“Our Quantum droplets are in the gas phase but they still drop like a rock,” explains experimental physicist Francesca Ferlaino when talking about the...

Im Focus: MADMAX: Max Planck Institute for Physics takes up axion research

The Max Planck Institute for Physics (MPP) is opening up a new research field. A workshop from November 21 - 22, 2016 will mark the start of activities for an innovative axion experiment. Axions are still only purely hypothetical particles. Their detection could solve two fundamental problems in particle physics: What dark matter consists of and why it has not yet been possible to directly observe a CP violation for the strong interaction.

The “MADMAX” project is the MPP’s commitment to axion research. Axions are so far only a theoretical prediction and are difficult to detect: on the one hand,...

Im Focus: Molecules change shape when wet

Broadband rotational spectroscopy unravels structural reshaping of isolated molecules in the gas phase to accommodate water

In two recent publications in the Journal of Chemical Physics and in the Journal of Physical Chemistry Letters, researchers around Melanie Schnell from the Max...

Im Focus: Fraunhofer ISE Develops Highly Compact, High Frequency DC/DC Converter for Aviation

The efficiency of power electronic systems is not solely dependent on electrical efficiency but also on weight, for example, in mobile systems. When the weight of relevant components and devices in airplanes, for instance, is reduced, fuel savings can be achieved and correspondingly greenhouse gas emissions decreased. New materials and components based on gallium nitride (GaN) can help to reduce weight and increase the efficiency. With these new materials, power electronic switches can be operated at higher switching frequency, resulting in higher power density and lower material costs.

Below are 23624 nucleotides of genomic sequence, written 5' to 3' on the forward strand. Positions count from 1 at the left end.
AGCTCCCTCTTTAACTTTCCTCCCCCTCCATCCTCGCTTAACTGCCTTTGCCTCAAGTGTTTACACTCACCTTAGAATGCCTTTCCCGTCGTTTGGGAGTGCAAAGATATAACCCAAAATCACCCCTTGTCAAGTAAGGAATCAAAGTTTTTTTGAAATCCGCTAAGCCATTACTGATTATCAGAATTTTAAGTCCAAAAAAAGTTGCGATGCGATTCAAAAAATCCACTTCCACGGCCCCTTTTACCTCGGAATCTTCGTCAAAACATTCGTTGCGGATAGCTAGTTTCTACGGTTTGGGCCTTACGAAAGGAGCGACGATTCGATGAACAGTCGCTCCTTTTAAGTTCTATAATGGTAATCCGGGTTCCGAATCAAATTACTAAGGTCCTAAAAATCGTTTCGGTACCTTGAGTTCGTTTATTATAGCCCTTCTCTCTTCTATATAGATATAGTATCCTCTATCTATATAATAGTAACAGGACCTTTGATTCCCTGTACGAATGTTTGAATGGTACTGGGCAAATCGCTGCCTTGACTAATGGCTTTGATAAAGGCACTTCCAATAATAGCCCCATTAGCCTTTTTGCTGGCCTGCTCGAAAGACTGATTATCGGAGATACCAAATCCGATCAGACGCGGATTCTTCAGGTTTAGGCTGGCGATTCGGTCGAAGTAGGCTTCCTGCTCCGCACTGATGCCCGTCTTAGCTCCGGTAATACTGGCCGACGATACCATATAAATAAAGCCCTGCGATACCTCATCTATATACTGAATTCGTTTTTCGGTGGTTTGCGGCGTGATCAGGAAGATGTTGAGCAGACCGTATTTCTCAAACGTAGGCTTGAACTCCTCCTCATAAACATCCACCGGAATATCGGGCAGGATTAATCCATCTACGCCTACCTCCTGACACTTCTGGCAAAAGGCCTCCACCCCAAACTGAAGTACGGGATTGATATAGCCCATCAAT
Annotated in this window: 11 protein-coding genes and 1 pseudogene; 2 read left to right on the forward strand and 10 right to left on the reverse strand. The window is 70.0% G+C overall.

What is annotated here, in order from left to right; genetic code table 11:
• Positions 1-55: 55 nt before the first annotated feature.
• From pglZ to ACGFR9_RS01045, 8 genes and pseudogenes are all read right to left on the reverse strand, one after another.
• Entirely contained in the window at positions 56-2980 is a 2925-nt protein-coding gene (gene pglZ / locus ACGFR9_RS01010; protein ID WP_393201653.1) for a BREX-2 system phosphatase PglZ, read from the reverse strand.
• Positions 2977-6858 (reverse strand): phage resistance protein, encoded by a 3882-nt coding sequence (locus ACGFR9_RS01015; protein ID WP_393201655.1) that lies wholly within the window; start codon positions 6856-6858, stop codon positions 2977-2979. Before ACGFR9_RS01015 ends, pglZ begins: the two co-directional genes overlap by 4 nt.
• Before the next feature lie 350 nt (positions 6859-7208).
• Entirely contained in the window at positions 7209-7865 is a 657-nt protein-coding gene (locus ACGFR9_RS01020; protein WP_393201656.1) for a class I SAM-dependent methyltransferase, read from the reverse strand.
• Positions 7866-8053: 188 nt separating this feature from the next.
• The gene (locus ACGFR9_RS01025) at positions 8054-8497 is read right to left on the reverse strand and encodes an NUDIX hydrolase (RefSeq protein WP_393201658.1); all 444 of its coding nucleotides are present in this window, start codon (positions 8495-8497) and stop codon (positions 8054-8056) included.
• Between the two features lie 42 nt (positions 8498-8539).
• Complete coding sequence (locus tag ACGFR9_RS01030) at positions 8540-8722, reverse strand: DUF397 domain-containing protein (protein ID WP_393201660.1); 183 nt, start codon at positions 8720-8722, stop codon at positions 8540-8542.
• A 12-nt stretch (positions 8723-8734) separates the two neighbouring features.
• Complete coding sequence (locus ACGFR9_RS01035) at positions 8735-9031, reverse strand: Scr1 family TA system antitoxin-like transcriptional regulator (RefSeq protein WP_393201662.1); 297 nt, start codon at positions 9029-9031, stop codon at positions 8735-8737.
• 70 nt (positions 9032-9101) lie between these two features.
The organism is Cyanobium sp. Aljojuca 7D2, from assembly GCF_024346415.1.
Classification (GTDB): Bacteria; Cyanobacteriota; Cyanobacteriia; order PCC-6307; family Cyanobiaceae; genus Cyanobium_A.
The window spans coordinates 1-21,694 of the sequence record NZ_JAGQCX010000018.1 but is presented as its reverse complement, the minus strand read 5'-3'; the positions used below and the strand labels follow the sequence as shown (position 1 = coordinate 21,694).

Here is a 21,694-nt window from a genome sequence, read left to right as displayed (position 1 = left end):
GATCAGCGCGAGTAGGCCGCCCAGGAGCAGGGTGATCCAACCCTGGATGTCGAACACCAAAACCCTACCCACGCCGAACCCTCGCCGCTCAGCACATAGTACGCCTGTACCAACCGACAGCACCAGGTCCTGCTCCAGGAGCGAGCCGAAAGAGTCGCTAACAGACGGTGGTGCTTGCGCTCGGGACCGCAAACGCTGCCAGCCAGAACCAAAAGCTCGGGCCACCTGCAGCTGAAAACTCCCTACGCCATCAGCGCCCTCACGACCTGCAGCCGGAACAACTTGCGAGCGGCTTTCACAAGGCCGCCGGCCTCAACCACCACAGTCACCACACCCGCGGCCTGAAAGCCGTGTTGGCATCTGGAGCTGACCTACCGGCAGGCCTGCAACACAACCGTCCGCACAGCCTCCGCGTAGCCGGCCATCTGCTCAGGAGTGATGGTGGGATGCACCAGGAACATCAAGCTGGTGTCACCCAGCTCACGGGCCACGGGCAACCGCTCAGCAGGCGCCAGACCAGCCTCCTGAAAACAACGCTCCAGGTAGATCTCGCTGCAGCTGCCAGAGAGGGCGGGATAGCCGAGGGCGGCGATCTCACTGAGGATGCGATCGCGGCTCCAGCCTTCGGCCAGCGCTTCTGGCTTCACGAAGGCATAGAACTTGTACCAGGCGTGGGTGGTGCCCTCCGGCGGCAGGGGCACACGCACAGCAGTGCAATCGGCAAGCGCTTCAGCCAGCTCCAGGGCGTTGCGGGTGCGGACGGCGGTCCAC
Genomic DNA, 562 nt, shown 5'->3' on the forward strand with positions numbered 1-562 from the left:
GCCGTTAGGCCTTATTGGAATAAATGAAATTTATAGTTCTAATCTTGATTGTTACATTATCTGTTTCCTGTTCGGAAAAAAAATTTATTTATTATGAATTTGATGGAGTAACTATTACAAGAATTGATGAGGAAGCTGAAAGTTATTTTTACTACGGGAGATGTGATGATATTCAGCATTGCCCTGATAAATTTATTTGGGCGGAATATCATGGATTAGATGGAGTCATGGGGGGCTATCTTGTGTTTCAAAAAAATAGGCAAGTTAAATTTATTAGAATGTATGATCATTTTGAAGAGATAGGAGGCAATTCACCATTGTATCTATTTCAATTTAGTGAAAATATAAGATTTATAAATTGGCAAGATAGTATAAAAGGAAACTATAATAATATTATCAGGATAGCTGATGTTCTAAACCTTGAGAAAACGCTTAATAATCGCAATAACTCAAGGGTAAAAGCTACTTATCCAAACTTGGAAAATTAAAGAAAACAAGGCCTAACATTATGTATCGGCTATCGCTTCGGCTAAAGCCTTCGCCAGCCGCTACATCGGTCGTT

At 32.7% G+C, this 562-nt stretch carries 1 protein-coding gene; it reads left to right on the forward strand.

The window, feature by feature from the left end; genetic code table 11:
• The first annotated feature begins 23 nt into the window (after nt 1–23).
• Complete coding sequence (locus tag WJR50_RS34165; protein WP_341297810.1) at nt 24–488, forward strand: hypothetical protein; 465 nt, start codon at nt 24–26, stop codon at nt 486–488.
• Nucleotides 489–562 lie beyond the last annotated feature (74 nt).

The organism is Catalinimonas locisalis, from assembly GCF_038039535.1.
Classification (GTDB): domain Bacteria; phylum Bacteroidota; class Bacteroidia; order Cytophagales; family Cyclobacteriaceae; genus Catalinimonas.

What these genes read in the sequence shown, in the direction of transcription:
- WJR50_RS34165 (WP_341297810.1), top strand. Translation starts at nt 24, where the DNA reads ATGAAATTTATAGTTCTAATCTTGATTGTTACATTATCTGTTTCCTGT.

Researchers at the Fraunhofer Institute for Solar Energy Systems ISE together with partners have investigated how these materials can be used to make power...

All Focus news of the innovation-report >>>

Anzeige

Anzeige

Event News

ICTM Conference 2017: Production technology for turbomachine manufacturing of the future

16.11.2016 | Event News

Innovation Day Laser Technology – Laser Additive Manufacturing

01.11.2016 | Event News

#IC2S2: When Social Science meets Computer Science - GESIS will host the IC2S2 conference 2017

14.10.2016 | Event News

 
Latest News

UTSA study describes new minimally invasive device to treat cancer and other illnesses

02.12.2016 | Medical Engineering

Plasma-zapping process could yield trans fat-free soybean oil product

02.12.2016 | Agricultural and Forestry Science

What do Netflix, Google and planetary systems have in common?

02.12.2016 | Physics and Astronomy

VideoLinks
B2B-VideoLinks
More VideoLinks >>>